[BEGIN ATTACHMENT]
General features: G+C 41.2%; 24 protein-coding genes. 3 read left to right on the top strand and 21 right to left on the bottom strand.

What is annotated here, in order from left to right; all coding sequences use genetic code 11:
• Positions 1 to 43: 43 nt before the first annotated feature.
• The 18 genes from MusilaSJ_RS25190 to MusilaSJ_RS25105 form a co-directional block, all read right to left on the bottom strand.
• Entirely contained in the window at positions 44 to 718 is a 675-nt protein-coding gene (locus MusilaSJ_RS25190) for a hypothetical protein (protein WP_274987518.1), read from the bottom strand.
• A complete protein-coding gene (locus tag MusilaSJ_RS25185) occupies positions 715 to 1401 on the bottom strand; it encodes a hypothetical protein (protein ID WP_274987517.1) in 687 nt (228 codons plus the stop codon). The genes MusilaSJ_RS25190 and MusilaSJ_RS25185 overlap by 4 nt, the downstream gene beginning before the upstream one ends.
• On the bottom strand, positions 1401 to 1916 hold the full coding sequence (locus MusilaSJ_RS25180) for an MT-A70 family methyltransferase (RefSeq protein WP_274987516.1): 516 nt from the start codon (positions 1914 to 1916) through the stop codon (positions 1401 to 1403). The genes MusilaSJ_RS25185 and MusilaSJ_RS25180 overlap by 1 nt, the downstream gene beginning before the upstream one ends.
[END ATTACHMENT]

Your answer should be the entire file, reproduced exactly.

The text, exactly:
General features: G+C 41.2%; 24 protein-coding genes. 3 read left to right on the top strand and 21 right to left on the bottom strand.

What is annotated here, in order from left to right; all coding sequences use genetic code 11:
• Positions 1 to 43: 43 nt before the first annotated feature.
• The 18 genes from MusilaSJ_RS25190 to MusilaSJ_RS25105 form a co-directional block, all read right to left on the bottom strand.
• Entirely contained in the window at positions 44 to 718 is a 675-nt protein-coding gene (locus MusilaSJ_RS25190) for a hypothetical protein (protein WP_274987518.1), read from the bottom strand.
• A complete protein-coding gene (locus tag MusilaSJ_RS25185) occupies positions 715 to 1401 on the bottom strand; it encodes a hypothetical protein (protein ID WP_274987517.1) in 687 nt (228 codons plus the stop codon). The genes MusilaSJ_RS25190 and MusilaSJ_RS25185 overlap by 4 nt, the downstream gene beginning before the upstream one ends.
• On the bottom strand, positions 1401 to 1916 hold the full coding sequence (locus MusilaSJ_RS25180) for an MT-A70 family methyltransferase (RefSeq protein WP_274987516.1): 516 nt from the start codon (positions 1914 to 1916) through the stop codon (positions 1401 to 1403). The genes MusilaSJ_RS25185 and MusilaSJ_RS25180 overlap by 1 nt, the downstream gene beginning before the upstream one ends.